he’s never seen your quiet
days of near silence
and barely audible insights
where he won’t hear your voice and you retreat
into your own world where he is not invited

he’s never seen your unmoving
crossed arms in the heat of an argument
and your one sided raised eyebrow
small tight mouth
unblinking coldness

he’s never been alone with your silence
dangling on a thread
a swinging pendulum

he’s never dealt with your poker playing emotions
kept shut tight
unless questioned out, bet against, the stakes raised

and you wonder if you should warn him

or if you won’t be like that with him.

The Problem With Poetry

The problem with poetry
is that it leaves no room.

With poetry, there is no
“to be continued” or next
installment
or even the most basic
epilogue.

With poetry, there
is no bullshit
no room for wiggle
for hiding.

The white space, just
as important as the squiggled letters.
In poetry, your split-second
emotion posted, plastered
on the page
and you don’t get the chance to say

“I realized I was wrong”

or “and then he apologized”

or “I got over it”

or “and she survived.”

The problem with poetry
is that you feel like a liar
because you give part of the story
even though the point is to give a mere glimpse
a doll house window’s view
of life.

I am NOT a Feminist

I am not a feminist.
Don’t get me wrong…
I don’t walk ass out
hanging tits on the town
wondering why men don’t respect me
or my Britney Spears “oh baby, baby” body.
And I’m not about to lie down pregnant
stand up clean
move in cook
dash out laundry
rinse and repeat after rubbing his hard working feet
but there’s something about taking the man out of woman
and replacing it with a big, fat Y
that makes me wonder who the battle for equality
is really being fought against—
chauvinistic men with old fashioned ideas
or linguistic anthropologists?

I am not a feminist
because today feminism isn’t about believing women are equal to men–
it’s about believing that women are better than men
and fighting for the right to vote or equal pay
has all been replaced
with male bashing and penis mocking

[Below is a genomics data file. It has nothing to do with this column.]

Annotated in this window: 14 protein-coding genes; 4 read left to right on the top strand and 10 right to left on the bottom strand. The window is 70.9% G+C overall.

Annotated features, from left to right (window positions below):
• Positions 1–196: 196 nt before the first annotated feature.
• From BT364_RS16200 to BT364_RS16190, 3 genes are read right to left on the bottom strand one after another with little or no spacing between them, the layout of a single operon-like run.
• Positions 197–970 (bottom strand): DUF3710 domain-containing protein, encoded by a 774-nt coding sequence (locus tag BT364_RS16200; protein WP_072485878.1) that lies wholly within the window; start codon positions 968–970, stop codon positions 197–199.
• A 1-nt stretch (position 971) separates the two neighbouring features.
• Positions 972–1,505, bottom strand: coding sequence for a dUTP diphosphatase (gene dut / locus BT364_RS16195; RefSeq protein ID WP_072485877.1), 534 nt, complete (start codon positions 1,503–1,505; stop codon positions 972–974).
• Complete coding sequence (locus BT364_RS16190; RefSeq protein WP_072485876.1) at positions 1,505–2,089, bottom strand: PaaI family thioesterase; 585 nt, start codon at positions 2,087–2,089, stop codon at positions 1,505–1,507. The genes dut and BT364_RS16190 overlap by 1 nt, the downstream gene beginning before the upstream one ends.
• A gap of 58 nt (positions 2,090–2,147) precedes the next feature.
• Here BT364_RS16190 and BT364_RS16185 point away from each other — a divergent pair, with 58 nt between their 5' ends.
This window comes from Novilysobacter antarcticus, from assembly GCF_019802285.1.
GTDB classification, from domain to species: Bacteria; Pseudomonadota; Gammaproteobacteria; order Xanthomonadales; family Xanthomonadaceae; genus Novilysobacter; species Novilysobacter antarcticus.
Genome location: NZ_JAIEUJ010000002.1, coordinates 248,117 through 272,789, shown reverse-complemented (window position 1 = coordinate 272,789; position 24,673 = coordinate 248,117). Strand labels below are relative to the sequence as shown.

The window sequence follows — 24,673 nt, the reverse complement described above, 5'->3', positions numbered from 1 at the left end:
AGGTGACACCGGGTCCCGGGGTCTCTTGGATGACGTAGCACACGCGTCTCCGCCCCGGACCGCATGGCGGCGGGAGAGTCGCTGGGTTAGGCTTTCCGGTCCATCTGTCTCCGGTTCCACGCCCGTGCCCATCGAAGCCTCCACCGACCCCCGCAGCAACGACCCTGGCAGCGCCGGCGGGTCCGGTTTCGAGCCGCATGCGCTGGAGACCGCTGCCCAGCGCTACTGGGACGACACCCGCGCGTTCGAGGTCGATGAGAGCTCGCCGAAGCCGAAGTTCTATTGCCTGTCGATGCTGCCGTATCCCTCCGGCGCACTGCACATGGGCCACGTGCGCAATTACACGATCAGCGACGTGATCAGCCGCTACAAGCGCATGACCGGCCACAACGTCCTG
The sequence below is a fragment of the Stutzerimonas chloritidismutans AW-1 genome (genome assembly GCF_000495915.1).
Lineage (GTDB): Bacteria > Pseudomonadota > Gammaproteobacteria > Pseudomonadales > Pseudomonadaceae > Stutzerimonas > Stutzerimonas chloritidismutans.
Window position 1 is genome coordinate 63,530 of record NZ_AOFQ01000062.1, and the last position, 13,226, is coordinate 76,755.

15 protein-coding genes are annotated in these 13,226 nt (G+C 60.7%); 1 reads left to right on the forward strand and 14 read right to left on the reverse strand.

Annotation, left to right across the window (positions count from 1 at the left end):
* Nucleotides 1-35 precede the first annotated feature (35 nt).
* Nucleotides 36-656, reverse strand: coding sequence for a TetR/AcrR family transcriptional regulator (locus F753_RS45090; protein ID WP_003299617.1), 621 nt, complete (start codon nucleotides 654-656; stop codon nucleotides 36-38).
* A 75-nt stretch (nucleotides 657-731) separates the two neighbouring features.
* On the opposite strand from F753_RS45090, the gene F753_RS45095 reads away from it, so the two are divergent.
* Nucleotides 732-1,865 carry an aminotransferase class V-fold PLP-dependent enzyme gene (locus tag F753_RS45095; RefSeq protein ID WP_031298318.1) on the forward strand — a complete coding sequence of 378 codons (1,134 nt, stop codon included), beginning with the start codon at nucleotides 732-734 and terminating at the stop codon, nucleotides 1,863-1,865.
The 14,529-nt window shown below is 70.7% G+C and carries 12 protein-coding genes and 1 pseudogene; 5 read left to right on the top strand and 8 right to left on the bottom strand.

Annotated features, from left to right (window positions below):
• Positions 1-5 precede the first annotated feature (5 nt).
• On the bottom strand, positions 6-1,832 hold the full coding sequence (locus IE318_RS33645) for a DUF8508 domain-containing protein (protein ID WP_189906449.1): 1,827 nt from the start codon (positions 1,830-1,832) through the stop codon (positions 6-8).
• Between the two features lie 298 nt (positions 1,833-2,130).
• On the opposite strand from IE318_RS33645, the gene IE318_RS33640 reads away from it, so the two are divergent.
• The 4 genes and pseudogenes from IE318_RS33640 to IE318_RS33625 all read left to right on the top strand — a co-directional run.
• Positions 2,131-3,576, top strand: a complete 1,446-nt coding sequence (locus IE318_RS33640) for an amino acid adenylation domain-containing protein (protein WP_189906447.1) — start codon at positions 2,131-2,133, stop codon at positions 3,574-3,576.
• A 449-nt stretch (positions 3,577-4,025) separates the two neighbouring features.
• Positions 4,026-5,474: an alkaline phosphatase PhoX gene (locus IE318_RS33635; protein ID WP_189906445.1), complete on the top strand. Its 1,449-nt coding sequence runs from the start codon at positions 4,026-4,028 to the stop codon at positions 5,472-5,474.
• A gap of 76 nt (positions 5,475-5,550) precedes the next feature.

and, to be frank, I like penises too much
to claim that anyone who has one is one
because I know too many guys who love a confident, strong woman
too many men willing
to clean the dishes after she cooks
and do the laundry if she vacuums.

I am NOT a feminist
but I AM a confident woman—with an A—
the new scarlet letter
women brand on other women
to stand for anti-feminism,
antiquated, antithesis, abandon
and lest we forget abject
because the worst offenders of objectifying
women are other women.
because not all not all blondes invest solely in Estee Lauder
not all brunettes are bookworms
not all lesbians wear comfortable shoes
and none of us are dictionary definitions of a single word.

I am not a feminist because
my work is worth the same as a man’s
but I don’t need to bully-smack him into place to prove it.
Looking pretty and dressing up for a date doesn’t set the women’s movement
back 50 years of hard bra burning, ball kicking, bread-winning work.
Just because I love my breasts, my ass, my ability to make men’s heads turn
doesn’t mean I don’t also love my brain, my work, my ability to make people think
and what makes me so fucking awesome
is that I’m not Paris Hilton OR Gloria Steinem
and I can be beautifully smart and intelligently gorgeous.
I can take a guy out on a date and still expect flowers on my birthday.
I can change my oil and own more shoes than Macy’s.
I can make bread and be the breadwinner
and I don’t need to be better than a man to feel any of it is worth it
because there’s a difference between women’s rights and women’s appropriation
and before I can begin to define myself as a woman,
I’m a human,
something bigger than men
bigger than women, than womyn, than feminists, than misogynists.
I’m not a feminist because I don’t believe in it anymore—

but I’m an avid humanist.